Mental Health and Addictions Disorder advocates representing thousands of
people in our respective workforces have continued to fight to add funding
for the sector. Here is another article from yesterday about the issue.
Please continue your phone calls and meetings—they are working.
Behavioral Health Advocates Push for More Funding
By Josefa Velasquez Politico March 23, 2017
ALBANY — While direct care workers have garnered most of the spotlight in
the Capitol this legislative session, behavioral health advocates are
telling lawmakers that their industry also needs a boost in funding.
“We’re looking for equity with the developmentally disabled providers and
are in discussion with the state as to what that means when applied to
behavioral health providers,” said Harvey Rosenthal, the executive director
of the New York Association of Psychiatric Rehabilitation.
Direct care employers, those whose employees work with the elderly and
disabled, have been complaining that the increase in the minimum wage makes
it harder to recruit and retain workers if they can earn just as much in
the fast food industry or in a less labor-intensive job.
The Senate and Assembly included $45 million in funding in their one-house
budgets for direct care employees.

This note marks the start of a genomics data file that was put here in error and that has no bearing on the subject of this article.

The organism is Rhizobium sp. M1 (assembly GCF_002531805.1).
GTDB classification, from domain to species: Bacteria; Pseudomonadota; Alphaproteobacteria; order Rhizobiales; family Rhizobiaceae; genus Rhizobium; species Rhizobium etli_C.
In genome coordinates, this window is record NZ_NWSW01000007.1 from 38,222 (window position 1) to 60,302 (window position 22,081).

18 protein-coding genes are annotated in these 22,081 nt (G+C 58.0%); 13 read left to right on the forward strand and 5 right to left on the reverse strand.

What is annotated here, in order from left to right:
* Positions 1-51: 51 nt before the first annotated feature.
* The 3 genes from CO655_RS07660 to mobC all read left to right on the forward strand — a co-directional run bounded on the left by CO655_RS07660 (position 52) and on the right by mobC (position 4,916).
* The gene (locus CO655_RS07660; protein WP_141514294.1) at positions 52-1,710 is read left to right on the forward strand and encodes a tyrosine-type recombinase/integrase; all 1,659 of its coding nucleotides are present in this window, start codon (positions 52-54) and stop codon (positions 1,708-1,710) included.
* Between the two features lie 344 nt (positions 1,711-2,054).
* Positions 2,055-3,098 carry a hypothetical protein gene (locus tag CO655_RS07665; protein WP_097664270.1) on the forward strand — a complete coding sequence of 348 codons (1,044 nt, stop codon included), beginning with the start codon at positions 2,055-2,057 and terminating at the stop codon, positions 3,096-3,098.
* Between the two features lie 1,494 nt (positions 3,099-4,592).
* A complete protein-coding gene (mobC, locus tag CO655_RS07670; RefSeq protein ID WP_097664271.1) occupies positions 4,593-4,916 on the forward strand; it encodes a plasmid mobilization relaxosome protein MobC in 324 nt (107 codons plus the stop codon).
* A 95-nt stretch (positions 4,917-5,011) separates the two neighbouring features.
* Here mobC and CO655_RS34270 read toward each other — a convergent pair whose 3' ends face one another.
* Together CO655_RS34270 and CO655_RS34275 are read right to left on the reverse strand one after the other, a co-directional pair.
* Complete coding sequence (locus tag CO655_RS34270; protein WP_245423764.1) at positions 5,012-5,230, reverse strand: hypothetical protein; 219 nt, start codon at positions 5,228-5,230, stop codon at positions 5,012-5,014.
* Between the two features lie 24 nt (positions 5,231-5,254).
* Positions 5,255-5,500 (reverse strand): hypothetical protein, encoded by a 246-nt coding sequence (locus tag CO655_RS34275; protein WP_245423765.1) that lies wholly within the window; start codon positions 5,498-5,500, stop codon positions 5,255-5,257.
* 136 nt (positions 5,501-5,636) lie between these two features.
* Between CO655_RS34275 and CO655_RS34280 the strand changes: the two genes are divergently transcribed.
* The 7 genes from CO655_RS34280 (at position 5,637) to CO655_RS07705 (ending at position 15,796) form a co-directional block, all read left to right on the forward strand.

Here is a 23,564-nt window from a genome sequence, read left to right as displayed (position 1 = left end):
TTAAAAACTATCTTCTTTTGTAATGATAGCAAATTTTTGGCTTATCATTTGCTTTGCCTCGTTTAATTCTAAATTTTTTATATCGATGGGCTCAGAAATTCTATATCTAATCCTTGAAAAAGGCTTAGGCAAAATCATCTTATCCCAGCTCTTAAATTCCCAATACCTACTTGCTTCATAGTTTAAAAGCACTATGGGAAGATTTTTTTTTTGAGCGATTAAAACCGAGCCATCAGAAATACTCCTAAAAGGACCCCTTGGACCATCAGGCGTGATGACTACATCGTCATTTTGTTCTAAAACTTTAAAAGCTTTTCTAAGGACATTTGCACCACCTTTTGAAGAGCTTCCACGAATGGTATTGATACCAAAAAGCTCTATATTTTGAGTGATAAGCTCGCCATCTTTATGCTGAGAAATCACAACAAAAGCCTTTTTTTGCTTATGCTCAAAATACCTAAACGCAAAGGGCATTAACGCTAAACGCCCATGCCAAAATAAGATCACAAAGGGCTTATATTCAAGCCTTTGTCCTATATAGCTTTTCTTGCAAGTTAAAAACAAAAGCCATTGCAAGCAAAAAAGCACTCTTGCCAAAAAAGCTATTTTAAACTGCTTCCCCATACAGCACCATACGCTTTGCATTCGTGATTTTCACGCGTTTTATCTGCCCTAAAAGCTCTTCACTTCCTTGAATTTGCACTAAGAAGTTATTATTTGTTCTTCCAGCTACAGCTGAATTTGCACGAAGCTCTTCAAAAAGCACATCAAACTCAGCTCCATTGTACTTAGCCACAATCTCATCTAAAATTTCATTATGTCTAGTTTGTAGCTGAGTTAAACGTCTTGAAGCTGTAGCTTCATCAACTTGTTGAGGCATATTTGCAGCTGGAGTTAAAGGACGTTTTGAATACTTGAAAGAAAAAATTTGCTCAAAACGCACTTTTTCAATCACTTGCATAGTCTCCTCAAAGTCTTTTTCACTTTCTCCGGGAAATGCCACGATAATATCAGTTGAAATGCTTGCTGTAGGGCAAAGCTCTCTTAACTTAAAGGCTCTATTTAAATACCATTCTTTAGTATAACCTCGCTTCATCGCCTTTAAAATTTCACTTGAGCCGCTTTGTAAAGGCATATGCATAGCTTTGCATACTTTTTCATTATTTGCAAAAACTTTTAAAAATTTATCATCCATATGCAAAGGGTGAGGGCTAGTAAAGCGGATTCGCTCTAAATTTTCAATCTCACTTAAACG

Assembly Speaker Carl Heastie last week said that the Legislature and Gov.
Andrew Cuomo’s office were in agreement that there should be more funding
for direct care workers.
Given that the work force for behavioral health is smaller, discussions
with the state over how much funding they’d like to see in the budget are
still ongoing, Rosenthal said.
“There’s a lot of anger and discouragement in [the] mental health provider
world because they feel like they work just as hard with the same kinds of
challenges,” he said. “We have a 35-percent vacancy rate because we can’t
afford to keep them,” he added.
At a meeting on mental hygiene in the budget earlier this week, Sen. Fred
Akshar suggested cutting down some of the projects proposed by the
“What I would suggest, if we’re looking for money, before we decide to
build a gondola in Syracuse or a bike trail from Canada to New York City or
put synchronized colored lights on all the bridges in New York City, I
would respectfully offer … that we take a hard look at that and remember
what our moral obligation is to the people in this great state,” the
Binghamton-area Republican said.